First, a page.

Like many of you, I watched the news of the escalating Middle Eastern conflict slack-jawed. Rockets. Gunfire. Invaders. Hostages. It went on and on, and I wondered how to respond to this. I wondered how to respond as a nation, and how to respond as an individual. While there are differing opinions all along the spectrum, including differences of opinion amongst believers in Jesus, surely at least there is one response we all have in common:
I felt, as you likely did, a tremendous sense of grief at the violence, death, suffering, and promise of more to come. I did not know any of these people directly; I had no friends or family in Gaza at the time; I have never even set foot in that part of the world. But I felt it. Certainly not as acutely as many, but it was present nevertheless. This feeling of pain and loss and sadness and confusion all coming together in an amalgamation of grief.
One of the places in Scripture that embraces grief and then speaks clarity into it comes from Paul’s first letter to the Thessalonians:
“We do not want you to be uninformed, brothers, concerning those who are asleep, so that you will not grieve like the rest, who have no hope. Since we believe that Jesus died and rose again, in the same way God will bring with Him those who have fallen asleep through Jesus. For we say this to you by a revelation from the Lord: We who are still alive at the Lord’s coming will certainly have no advantage over those who have fallen asleep. For the Lord Himself will descend from heaven with a shout, with the archangel’s voice, and with the trumpet of God, and the dead in Christ will rise first. Then we who are still alive will be caught up together with them in the clouds to meet the Lord in the air and so we will always be with the Lord. Therefore encourage one another with these words” (1 Thess. 4:13-18).
This passage is encouraging first and foremost because it validates our grief. Sometimes, as Christians, we tend to push grief away as if it’s wrong to be sad about our present circumstances when we are confident about what is to come. But Paul knew didn’t advise that – not at all. After all, the Lord Himself wept at the tomb of His friend Lazarus (Jn. 11:35-38).
It is comforting to know that the Christian does not need to repent of his or her tears; the Christian has no need to apologize for their feelings of sadness or loss. And yet the Bible does help us know that Christian grief is different, and it’s different in at least three ways:
1. Christian grief is with hope.
This is the main way our grief is different from “those who have no hope.” Our grief is transformed because we know death is not the end. The gospel has made a fool of death, in that the thing which is the result of our sin has become the doorway to life everlasting with Jesus. Indeed, there will come a day when Jesus will execute true justice and all will be as it always should have been. That means even though we grieve, we know that grief is not forever. It is a temporary state of affairs that, along with everything else, will eventually be put right when Jesus comes back. The how’s and when’s of that return are still in question, but the reality of the event itself is not. Jesus will return. And when He does, death and grief will become a distant memory.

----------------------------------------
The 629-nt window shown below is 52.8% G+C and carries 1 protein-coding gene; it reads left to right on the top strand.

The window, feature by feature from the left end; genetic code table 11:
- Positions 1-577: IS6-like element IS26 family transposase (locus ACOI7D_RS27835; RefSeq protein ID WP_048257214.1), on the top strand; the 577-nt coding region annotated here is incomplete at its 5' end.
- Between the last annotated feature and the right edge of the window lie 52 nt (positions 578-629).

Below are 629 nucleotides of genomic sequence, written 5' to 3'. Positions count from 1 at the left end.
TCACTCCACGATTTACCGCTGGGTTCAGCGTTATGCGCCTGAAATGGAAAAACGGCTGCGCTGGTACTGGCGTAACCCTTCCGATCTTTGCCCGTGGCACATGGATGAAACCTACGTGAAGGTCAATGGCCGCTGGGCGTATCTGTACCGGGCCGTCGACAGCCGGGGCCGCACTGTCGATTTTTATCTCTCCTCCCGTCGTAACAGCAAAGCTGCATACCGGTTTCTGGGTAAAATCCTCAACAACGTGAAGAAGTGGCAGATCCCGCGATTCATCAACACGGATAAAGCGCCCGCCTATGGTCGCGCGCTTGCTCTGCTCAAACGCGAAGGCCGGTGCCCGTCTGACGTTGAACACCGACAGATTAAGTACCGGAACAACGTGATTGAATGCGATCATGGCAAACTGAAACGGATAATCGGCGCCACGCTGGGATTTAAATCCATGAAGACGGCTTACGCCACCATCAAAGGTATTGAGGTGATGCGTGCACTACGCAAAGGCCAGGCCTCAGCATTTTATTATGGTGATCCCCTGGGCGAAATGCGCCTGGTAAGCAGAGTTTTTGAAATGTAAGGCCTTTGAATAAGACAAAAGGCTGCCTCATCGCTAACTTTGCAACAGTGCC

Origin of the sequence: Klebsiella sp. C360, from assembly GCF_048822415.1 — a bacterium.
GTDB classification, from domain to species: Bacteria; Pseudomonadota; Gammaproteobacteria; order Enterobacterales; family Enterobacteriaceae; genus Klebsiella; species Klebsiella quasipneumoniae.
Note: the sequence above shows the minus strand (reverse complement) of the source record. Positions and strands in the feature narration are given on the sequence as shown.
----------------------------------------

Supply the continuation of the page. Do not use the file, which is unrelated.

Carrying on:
This is where we find perhaps the most beautiful promise of this passage: “We will always be with the Lord.” Always. And with the Lord there is indeed no more crying or pain.
2. Christian grief is with others.
For many, grief is a truly solitary experience. It’s when we feel most alone, most isolated, and most afraid. And in a sense, we are because no one feels exactly as we do; hurts exactly as we do; has lost exactly as we have. Paul concludes this teaching with the simple but beautiful exhortation that we should “encourage one another with these words.” That’s not to say private grief is wrong; surely there is a time for grieving alone. It is, however, to say that if we never share our grief with others, we are being disobedient to the commands of Scripture and, in a way, are being selfish with our pain.
These are truths that are meant to be stated and then restated and then restated again. Because we are forgetful in our grief, we should bear the burden on behalf of each other in remembering these principles.
3. Christian grief is deeper.
It’s strange that Christians tend to have the reputation of those who just put a band-aid on grief and move on; that we are the people who don’t feel grief deeply because we choose to comfort ourselves with some fabricated truth of eternal life. The opposite should actually be true. Christians should grieve more deeply than those who have no hope. And the reason why is because when we grieve, we aren’t just grieving an occasion of loss; we are grieving our entire state of being.
Christians understand that the true source of grief is not random events or diseases, but the condition of sin in which we and the rest of the world are in because of our rebellion. So when we grieve, we are acknowledging the entire broken state of the world which had led to all these occasions of loss, sadness, and pain. In this way, we mourn the loss of the right relationship the entire world had with God, and we are longing for it all to be put right again.
This is why, in the midst of our grief, our expression is not only a cry to make the pain stop or to bring back the way things used to be; rather, our mourning produces the cry for the only thing that can really make a difference:
“Come Lord Jesus.”